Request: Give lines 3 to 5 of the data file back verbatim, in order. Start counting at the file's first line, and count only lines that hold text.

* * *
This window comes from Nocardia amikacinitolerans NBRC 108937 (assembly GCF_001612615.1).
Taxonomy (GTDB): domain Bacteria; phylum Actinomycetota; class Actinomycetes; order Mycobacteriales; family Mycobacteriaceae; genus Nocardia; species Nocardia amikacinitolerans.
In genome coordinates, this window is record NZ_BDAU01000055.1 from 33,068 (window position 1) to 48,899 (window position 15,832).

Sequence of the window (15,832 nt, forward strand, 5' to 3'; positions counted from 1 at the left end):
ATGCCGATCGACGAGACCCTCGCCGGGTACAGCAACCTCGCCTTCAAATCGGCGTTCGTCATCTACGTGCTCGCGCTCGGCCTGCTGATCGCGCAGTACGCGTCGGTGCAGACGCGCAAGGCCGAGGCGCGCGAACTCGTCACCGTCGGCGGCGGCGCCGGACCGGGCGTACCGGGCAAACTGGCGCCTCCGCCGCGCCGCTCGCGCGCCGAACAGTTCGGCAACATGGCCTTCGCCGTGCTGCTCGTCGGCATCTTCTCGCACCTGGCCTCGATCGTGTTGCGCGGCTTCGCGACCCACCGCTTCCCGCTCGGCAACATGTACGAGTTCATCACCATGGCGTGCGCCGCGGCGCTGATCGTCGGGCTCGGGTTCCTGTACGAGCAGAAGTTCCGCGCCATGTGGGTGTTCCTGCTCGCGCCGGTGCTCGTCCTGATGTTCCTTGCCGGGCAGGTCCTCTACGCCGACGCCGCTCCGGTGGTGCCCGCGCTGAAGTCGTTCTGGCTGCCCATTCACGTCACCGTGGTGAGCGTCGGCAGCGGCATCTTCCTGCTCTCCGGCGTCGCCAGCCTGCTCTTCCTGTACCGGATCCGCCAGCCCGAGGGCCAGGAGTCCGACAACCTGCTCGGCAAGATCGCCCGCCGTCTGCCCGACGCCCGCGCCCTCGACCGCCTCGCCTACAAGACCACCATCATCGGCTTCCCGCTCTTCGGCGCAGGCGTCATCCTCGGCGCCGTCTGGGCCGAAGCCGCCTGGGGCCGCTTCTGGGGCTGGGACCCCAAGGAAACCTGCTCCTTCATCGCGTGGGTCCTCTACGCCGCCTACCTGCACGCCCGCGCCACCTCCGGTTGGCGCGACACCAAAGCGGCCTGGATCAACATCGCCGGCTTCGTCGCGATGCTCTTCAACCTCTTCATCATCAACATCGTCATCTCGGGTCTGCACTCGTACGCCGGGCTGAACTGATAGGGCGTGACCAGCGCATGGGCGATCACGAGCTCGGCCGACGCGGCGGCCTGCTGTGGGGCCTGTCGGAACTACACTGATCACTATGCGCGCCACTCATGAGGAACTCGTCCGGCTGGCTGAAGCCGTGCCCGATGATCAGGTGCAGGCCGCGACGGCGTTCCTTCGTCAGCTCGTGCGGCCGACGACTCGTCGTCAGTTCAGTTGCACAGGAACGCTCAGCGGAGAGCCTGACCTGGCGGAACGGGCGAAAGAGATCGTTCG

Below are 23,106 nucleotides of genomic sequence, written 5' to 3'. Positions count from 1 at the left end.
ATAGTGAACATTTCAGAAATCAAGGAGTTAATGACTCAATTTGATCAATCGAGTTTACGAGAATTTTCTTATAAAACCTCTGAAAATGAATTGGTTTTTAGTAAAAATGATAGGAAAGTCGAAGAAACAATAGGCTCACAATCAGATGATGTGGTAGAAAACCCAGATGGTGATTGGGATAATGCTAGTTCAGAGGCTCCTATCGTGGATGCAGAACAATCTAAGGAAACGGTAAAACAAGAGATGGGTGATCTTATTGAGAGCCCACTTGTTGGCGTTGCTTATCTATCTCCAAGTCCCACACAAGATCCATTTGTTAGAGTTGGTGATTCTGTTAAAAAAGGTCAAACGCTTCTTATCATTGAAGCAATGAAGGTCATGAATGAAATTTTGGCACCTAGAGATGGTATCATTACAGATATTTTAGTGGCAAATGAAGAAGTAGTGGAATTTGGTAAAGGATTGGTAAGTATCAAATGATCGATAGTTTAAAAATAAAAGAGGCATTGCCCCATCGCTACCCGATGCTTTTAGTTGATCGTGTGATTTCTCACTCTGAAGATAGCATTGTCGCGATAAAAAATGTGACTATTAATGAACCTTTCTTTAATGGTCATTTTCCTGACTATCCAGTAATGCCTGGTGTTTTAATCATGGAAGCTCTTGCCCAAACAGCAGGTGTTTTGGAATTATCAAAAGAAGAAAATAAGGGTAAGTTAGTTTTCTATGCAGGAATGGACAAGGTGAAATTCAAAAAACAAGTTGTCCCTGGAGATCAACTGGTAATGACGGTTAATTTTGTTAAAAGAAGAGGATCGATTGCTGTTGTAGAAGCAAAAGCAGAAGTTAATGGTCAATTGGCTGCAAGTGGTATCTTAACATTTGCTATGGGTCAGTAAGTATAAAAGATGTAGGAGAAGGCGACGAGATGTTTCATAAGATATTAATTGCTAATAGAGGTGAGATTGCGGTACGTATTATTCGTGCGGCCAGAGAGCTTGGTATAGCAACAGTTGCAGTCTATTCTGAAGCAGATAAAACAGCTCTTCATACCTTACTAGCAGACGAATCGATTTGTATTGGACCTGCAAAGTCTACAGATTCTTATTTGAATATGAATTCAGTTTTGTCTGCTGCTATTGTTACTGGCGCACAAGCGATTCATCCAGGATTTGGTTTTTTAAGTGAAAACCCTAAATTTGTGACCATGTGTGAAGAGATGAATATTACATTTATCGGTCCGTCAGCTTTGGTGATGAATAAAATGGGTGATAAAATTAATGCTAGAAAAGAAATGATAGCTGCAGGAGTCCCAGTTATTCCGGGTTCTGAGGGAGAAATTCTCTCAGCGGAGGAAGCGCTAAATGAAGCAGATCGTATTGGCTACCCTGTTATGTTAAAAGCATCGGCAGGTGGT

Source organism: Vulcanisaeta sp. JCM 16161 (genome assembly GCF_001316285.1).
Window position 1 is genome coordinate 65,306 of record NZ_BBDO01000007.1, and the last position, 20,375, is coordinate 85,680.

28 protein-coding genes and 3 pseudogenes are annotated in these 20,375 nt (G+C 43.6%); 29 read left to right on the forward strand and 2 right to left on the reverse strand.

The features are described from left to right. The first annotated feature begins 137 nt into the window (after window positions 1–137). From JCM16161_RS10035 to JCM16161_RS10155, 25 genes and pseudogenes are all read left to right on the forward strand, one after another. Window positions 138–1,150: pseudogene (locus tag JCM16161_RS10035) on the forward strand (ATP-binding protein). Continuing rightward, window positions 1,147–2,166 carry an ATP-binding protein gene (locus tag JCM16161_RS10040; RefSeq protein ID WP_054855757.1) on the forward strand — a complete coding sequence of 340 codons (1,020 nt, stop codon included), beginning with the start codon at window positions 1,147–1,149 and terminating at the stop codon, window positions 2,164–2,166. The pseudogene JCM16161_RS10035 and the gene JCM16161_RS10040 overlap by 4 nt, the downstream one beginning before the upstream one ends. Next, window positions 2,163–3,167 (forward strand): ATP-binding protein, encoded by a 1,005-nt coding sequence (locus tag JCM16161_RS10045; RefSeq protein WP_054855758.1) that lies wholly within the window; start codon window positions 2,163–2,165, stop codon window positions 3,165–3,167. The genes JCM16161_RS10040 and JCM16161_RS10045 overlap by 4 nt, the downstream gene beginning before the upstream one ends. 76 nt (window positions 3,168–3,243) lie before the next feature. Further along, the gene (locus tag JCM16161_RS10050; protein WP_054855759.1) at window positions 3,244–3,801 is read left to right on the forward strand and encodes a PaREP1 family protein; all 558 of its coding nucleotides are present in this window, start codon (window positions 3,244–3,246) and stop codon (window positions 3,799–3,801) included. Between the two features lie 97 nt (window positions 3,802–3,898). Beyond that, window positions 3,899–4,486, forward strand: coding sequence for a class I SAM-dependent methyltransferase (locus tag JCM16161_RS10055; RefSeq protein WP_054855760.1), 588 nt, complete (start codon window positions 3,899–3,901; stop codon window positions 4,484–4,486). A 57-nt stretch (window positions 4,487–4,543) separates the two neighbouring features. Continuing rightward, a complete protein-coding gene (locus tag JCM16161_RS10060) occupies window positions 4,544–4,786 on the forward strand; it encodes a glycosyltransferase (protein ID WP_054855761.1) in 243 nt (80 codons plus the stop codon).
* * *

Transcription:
In genome coordinates, this window is record NZ_BDAU01000055.1 from 33,068 (window position 1) to 48,899 (window position 15,832).

Sequence of the window (15,832 nt, forward strand, 5' to 3'; positions counted from 1 at the left end):
ATGCCGATCGACGAGACCCTCGCCGGGTACAGCAACCTCGCCTTCAAATCGGCGTTCGTCATCTACGTGCTCGCGCTCGGCCTGCTGATCGCGCAGTACGCGTCGGTGCAGACGCGCAAGGCCGAGGCGCGCGAACTCGTCACCGTCGGCGGCGGCGCCGGACCGGGCGTACCGGGCAAACTGGCGCCTCCGCCGCGCCGCTCGCGCGCCGAACAGTTCGGCAACATGGCCTTCGCCGTGCTGCTCGTCGGCATCTTCTCGCACCTGGCCTCGATCGTGTTGCGCGGCTTCGCGACCCACCGCTTCCCGCTCGGCAACATGTACGAGTTCATCACCATGGCGTGCGCCGCGGCGCTGATCGTCGGGCTCGGGTTCCTGTACGAGCAGAAGTTCCGCGCCATGTGGGTGTTCCTGCTCGCGCCGGTGCTCGTCCTGATGTTCCTTGCCGGGCAGGTCCTCTACGCCGACGCCGCTCCGGTGGTGCCCGCGCTGAAGTCGTTCTGGCTGCCCATTCACGTCACCGTGGTGAGCGTCGGCAGCGGCATCTTCCTGCTCTCCGGCGTCGCCAGCCTGCTCTTCCTGTACCGGATCCGCCAGCCCGAGGGCCAGGAGTCCGACAACCTGCTCGGCAAGATCGCCCGCCGTCTGCCCGACGCCCGCGCCCTCGACCGCCTCGCCTACAAGACCACCATCATCGGCTTCCCGCTCTTCGGCGCAGGCGTCATCCTCGGCGCCGTCTGGGCCGAAGCCGCCTGGGGCCGCTTCTGGGGCTGGGACCCCAAGGAAACCTGCTCCTTCATCGCGTGGGTCCTCTACGCCGCCTACCTGCACGCCCGCGCCACCTCCGGTTGGCGCGACACCAAAGCGGCCTGGATCAACATCGCCGGCTTCGTCGCGATGCTCTTCAACCTCTTCATCATCAACATCGTCATCTCGGGTCTGCACTCGTACGCCGGGCTGAACTGATAGGGCGTGACCAGCGCATGGGCGATCACGAGCTCGGCCGACGCGGCGGCCTGCTGTGGGGCCTGTCGGAACTACACTGATCACTATGCGCGCCACTCATGAGGAACTCGTCCGGCTGGCTGAAGCCGTGCCCGATGATCAGGTGCAGGCCGCGACGGCGTTCCTTCGTCAGCTCGTGCGGCCGACGACTCGTCGTCAGTTCAGTTGCACAGGAACGCTCAGCGGAGAGCCTGACCTGGCGGAACGGGCGAAAGAGATCGTTCG